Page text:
The International Gay & Lesbian Travel Association
—the world’s leading network of LGBTQ-welcoming tourism businesses—holds an annual global convention to bring together business leaders in the LGBTQ travel and tourism industries every May.
This year IGLTA2018, Meridian Mayer, Sr. Membership Services Manager, was able to connect with so many GSBA member businesses who are doing good work in this arena here in Seattle, including Matt Skallerud, President, Pink Banana Media
; Selisse Berry, CEO of Out & Equal
; Robert Geller, owner of Outings & Adventures
; Clovis Casemiro, Coordinator of LGBTQ Tourism in Brazil for IGLTA
; and Alan Beck, Publisher of Fun Travel Guides
Selisse Berry - CEO of Out & Equal
, Office of the UN High Commissioner for Human Rights, was another key connection—one we’ll be hosting here in Seattle on June 13 for GSBA’s Pride Business Luncheon
. Fabrice stands up for equal rights and fair treatment for lesbian, gay, bi, trans, and intersex people everywhere through the United Nations Free & Equal campaign
Thought leaders from the Canadian Gay & Lesbian Chamber of Commerce, the United Nations, Marriot International, Eagle Canada Human Rights Trust, and Airbnb left us with three learnings from the IGLTA conference:
1. Travel and tourism have enormous global economic impact.
Although it’s clear and obvious that the travel and tourism industries have extensive global impact on economies and individuals, Fabrice Houdart shared the facts and figures of this reach:
“The travel and tourism industry is one of the world’s largest industries with a global economic contribution of over 7.6 trillion U.S. dollars. Tourism provides 10% of the world's GDP, 7% of global trade and as many as one in every 11 jobs globally
Because of this global economic impact and thus global power, the hospitality and tourism industries have a critical role to play in promoting equal rights for LGBTQ people. We occupy a unique position to increase safety and inbound LGBTQ tourism across the globe, ultimately boosting economic development for all.
Clovis Casemiro, Coordinator of LGBTQ Tourism in Brazil for IGLTA
2. Travel and tourism companies that include values of fairness, equality, and inclusion in their business model help create safer spaces for LGBTQ tourists.
Apoorva Gandhi, VP of Multicultural Affairs at Marriot International Inc. shared that Marriot’s corporate values prioritize fairness, inclusion, and equality in all of their business. These values are fundamental to their culture—and instilling these values wherever they operate help to create safe spaces for LGBTQ travelers and tourists around the globe.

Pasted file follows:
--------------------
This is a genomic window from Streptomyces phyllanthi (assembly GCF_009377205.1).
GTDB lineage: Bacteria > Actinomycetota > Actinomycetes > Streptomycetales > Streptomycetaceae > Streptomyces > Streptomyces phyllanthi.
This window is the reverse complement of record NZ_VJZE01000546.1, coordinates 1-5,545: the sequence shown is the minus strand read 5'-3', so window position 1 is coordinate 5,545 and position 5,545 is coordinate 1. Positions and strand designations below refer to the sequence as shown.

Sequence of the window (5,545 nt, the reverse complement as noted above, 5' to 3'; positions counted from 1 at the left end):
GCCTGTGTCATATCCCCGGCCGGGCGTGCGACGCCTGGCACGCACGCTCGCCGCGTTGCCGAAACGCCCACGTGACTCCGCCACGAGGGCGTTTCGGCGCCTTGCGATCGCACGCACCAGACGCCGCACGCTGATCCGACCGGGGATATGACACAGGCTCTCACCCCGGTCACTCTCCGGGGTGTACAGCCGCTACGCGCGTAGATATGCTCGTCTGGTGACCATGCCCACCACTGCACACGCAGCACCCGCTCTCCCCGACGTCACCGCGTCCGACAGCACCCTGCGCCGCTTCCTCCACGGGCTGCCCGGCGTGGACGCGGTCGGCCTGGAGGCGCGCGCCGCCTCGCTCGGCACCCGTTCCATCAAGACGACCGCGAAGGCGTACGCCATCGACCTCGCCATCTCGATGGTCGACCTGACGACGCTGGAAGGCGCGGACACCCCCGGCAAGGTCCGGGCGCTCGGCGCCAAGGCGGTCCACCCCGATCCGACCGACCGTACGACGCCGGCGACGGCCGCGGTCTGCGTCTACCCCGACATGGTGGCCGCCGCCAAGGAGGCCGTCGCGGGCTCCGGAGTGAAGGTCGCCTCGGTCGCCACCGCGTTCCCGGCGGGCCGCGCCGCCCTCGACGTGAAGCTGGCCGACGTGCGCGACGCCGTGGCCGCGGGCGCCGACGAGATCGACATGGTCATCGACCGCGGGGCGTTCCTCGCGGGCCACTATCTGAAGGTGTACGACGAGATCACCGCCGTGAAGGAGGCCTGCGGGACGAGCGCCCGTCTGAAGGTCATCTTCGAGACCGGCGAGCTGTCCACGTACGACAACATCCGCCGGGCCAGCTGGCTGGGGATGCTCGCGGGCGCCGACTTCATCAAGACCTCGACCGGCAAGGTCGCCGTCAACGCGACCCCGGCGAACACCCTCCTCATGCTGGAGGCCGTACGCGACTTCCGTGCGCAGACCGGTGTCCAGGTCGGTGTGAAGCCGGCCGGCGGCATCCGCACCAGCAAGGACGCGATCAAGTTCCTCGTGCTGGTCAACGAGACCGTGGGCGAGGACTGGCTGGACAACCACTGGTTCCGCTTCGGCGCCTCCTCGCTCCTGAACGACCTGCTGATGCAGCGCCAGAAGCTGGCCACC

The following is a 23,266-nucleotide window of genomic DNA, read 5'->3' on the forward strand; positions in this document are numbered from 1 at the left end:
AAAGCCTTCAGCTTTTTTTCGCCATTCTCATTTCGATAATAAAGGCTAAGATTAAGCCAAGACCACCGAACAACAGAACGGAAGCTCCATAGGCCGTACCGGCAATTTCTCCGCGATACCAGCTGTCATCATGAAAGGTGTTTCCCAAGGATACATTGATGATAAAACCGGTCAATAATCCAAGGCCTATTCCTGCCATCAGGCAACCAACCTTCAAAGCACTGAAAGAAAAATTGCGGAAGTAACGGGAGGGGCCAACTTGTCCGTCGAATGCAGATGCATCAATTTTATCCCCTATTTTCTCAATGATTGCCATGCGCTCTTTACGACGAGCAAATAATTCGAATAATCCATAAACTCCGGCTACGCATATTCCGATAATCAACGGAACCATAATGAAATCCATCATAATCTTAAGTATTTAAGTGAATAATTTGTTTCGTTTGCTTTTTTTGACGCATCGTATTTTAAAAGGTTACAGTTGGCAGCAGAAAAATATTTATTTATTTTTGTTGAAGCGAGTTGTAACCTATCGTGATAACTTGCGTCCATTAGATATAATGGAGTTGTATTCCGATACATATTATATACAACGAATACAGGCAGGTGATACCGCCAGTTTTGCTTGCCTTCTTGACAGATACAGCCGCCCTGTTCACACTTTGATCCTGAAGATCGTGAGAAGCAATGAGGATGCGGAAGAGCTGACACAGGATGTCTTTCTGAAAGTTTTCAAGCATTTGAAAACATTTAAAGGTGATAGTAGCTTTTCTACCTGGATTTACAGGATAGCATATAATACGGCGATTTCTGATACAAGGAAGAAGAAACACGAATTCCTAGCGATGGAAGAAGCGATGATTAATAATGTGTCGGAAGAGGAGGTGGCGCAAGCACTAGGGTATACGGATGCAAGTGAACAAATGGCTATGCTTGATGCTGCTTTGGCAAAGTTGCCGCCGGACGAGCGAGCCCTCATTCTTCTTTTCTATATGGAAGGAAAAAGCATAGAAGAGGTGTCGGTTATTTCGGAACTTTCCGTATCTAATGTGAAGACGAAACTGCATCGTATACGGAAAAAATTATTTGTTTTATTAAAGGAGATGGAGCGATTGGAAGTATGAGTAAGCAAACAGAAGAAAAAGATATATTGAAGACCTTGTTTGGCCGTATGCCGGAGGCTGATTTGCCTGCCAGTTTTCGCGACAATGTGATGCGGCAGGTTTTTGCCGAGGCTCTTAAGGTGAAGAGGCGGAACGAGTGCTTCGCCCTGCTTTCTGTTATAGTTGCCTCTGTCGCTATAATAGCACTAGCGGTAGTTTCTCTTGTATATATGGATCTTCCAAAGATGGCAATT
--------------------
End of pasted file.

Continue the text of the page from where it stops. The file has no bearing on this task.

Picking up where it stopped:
It’s clear that when businesses integrate values of equity and inclusion into their business models, we’re able to prioritize creating safe spaces for our community locally and globally.
(left) Robert Geller, Owner of Outings & Adventures; (right) Matt Skallerud, President, Pink Banana Media.
3. Travel and tourism corporations have the power to make lasting political change.
Corporations have the opportunity to create intentionally inclusive spaces wherever they operate—and this is a vital step in creating lasting, global change, an idea highlighted by Helen Kennedy, Executive Director at Eagle Canada Human Rights Trust.
Corporations have the power to make changes on a political level to create lasting changes. Part of this work involves asking the people ‘on the ground’ who live and work in the places where you do business.
Ultimately, in order to create an authentic, safe, and strategic plan toward inclusivity—versus one that could be seriously destructive—we must listen to communities where we do business.
We’re looking forward to being more deeply connected in the incredible travel and tourism work that’s helping to elevate the safe LGBTQ and allied spaces Seattle has worked tirelessly to create.
Questions, comments, or want to have a conversation about how we can translate these learnings to your business? Join us at the June 13 Pride Business Luncheon to hear more from Fabrice Houdart and other leaders in LGBTQ global human rights.